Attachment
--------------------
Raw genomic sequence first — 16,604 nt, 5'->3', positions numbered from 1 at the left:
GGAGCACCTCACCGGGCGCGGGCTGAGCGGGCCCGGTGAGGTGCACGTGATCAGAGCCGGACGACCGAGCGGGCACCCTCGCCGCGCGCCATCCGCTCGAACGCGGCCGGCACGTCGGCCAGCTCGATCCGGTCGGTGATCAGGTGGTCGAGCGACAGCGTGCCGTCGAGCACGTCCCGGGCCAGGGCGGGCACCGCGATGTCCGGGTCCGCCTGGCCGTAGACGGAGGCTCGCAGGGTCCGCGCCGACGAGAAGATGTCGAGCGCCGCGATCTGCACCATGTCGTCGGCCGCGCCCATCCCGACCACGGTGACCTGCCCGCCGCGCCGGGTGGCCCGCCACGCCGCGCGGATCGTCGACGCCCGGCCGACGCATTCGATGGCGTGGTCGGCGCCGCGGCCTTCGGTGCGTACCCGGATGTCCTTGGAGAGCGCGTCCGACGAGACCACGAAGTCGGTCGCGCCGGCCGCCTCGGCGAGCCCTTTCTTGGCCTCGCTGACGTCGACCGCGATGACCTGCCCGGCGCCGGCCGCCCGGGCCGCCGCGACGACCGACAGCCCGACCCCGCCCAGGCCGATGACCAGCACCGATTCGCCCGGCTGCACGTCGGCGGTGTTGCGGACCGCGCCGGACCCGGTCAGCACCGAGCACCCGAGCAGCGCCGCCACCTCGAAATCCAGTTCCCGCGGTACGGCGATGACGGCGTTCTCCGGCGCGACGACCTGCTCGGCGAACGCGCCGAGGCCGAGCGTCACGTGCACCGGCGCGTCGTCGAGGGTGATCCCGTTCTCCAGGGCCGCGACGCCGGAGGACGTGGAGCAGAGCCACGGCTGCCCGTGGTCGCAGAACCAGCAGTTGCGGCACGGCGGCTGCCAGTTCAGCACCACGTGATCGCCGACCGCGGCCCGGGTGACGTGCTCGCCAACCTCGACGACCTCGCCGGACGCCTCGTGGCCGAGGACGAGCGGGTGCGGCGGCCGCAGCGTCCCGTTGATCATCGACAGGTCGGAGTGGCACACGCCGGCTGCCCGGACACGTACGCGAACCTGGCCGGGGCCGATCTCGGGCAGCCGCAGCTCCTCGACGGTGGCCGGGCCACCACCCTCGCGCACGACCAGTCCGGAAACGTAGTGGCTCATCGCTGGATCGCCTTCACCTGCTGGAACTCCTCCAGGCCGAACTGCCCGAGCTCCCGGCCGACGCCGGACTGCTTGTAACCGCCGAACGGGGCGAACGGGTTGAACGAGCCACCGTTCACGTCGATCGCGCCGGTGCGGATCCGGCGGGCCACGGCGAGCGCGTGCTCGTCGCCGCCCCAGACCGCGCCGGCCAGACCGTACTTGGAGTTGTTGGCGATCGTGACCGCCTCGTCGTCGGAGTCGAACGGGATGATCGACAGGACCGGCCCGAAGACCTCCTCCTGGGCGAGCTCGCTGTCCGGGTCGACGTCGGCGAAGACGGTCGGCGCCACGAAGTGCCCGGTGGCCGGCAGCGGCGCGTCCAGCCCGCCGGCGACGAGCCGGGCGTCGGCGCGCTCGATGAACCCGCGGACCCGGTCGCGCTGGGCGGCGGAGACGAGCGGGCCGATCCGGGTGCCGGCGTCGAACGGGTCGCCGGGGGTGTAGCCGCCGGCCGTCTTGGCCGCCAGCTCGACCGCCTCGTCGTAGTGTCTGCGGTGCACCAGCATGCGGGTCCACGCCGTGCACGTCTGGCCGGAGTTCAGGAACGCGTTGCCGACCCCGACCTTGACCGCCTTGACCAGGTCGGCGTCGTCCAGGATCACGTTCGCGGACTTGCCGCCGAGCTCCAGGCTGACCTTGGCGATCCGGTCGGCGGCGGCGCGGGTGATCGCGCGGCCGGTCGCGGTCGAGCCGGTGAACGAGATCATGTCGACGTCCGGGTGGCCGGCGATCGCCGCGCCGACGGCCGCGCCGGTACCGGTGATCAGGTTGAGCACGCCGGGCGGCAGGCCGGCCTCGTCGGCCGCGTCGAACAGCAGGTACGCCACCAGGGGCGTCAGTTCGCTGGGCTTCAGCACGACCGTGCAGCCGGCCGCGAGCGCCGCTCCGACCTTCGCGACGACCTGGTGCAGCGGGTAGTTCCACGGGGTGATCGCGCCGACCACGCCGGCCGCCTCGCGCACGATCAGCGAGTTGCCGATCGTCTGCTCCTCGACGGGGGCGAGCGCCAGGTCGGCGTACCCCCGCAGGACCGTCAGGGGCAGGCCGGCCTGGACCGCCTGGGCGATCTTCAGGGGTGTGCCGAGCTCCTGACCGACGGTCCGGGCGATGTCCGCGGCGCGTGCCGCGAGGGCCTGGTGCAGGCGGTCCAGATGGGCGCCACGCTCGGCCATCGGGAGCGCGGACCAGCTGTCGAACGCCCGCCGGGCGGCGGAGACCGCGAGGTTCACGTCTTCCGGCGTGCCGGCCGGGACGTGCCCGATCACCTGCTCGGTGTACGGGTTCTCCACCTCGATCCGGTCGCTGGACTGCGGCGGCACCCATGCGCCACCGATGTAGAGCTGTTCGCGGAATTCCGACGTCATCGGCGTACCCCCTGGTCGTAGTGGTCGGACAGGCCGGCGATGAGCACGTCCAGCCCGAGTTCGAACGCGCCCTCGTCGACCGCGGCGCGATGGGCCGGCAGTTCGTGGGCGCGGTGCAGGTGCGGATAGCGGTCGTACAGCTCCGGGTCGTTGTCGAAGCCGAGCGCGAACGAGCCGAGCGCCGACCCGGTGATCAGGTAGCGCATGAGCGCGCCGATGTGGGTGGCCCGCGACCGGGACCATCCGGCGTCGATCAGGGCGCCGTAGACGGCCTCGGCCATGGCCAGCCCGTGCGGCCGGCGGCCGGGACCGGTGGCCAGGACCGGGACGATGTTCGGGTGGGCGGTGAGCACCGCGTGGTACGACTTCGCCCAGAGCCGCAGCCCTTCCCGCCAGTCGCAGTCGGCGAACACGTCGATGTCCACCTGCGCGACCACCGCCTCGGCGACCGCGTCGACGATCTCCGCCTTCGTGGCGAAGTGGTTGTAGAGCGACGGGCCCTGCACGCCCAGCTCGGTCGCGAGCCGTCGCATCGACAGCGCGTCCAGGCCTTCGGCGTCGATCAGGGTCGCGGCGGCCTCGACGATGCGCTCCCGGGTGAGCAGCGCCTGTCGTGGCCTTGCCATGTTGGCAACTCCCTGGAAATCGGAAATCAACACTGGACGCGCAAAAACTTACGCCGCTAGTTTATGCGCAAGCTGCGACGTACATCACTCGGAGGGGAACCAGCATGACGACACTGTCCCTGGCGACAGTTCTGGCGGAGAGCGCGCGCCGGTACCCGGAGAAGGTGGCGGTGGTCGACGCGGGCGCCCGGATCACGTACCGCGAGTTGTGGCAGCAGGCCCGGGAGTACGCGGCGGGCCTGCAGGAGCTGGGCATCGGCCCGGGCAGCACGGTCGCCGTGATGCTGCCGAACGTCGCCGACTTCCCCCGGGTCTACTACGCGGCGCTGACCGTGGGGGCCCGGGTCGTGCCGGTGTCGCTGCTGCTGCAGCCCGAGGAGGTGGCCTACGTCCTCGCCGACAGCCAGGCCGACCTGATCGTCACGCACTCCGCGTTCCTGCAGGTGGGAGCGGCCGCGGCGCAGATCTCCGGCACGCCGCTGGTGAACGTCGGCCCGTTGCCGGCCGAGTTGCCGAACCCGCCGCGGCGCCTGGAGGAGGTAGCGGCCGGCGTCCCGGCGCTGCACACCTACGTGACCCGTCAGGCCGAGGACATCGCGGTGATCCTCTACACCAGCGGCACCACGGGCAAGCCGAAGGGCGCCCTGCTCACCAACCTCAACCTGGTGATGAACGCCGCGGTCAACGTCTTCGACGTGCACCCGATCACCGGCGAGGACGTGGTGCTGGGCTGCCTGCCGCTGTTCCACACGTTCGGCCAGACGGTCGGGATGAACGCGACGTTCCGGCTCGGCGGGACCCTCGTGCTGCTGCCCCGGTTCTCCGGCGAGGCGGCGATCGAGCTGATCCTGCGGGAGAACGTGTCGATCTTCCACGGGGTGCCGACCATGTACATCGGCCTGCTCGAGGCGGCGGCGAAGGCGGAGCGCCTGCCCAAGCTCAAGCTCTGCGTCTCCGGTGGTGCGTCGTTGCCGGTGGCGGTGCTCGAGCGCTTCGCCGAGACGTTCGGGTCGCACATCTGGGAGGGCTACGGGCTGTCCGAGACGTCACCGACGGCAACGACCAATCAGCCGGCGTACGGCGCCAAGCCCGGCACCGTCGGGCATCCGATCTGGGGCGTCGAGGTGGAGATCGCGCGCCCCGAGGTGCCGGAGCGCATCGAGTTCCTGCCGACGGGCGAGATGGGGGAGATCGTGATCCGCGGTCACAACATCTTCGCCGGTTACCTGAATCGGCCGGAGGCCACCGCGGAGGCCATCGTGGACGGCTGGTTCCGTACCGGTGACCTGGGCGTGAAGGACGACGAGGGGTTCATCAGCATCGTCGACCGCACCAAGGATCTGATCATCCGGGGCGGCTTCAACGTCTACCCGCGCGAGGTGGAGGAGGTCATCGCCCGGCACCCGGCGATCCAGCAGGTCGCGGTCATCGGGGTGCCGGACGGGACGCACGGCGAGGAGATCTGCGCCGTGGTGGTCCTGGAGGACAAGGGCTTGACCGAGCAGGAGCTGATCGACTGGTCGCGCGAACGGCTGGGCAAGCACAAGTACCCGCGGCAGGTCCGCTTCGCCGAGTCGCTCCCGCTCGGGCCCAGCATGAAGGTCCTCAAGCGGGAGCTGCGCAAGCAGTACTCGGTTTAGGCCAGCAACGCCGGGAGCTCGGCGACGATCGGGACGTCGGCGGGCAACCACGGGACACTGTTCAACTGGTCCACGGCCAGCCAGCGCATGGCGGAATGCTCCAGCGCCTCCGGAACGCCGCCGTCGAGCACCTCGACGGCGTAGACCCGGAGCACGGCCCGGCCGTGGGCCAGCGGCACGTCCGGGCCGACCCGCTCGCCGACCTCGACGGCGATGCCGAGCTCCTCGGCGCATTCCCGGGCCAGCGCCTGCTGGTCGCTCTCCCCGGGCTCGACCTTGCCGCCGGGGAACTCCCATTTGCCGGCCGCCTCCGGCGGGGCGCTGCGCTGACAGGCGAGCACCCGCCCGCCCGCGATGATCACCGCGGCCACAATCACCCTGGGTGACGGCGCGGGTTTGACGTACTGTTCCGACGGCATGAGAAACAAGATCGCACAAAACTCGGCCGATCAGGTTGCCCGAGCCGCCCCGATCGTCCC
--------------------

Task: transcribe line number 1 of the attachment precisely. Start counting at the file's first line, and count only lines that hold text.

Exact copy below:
Raw genomic sequence first — 16,604 nt, 5'->3', positions numbered from 1 at the left: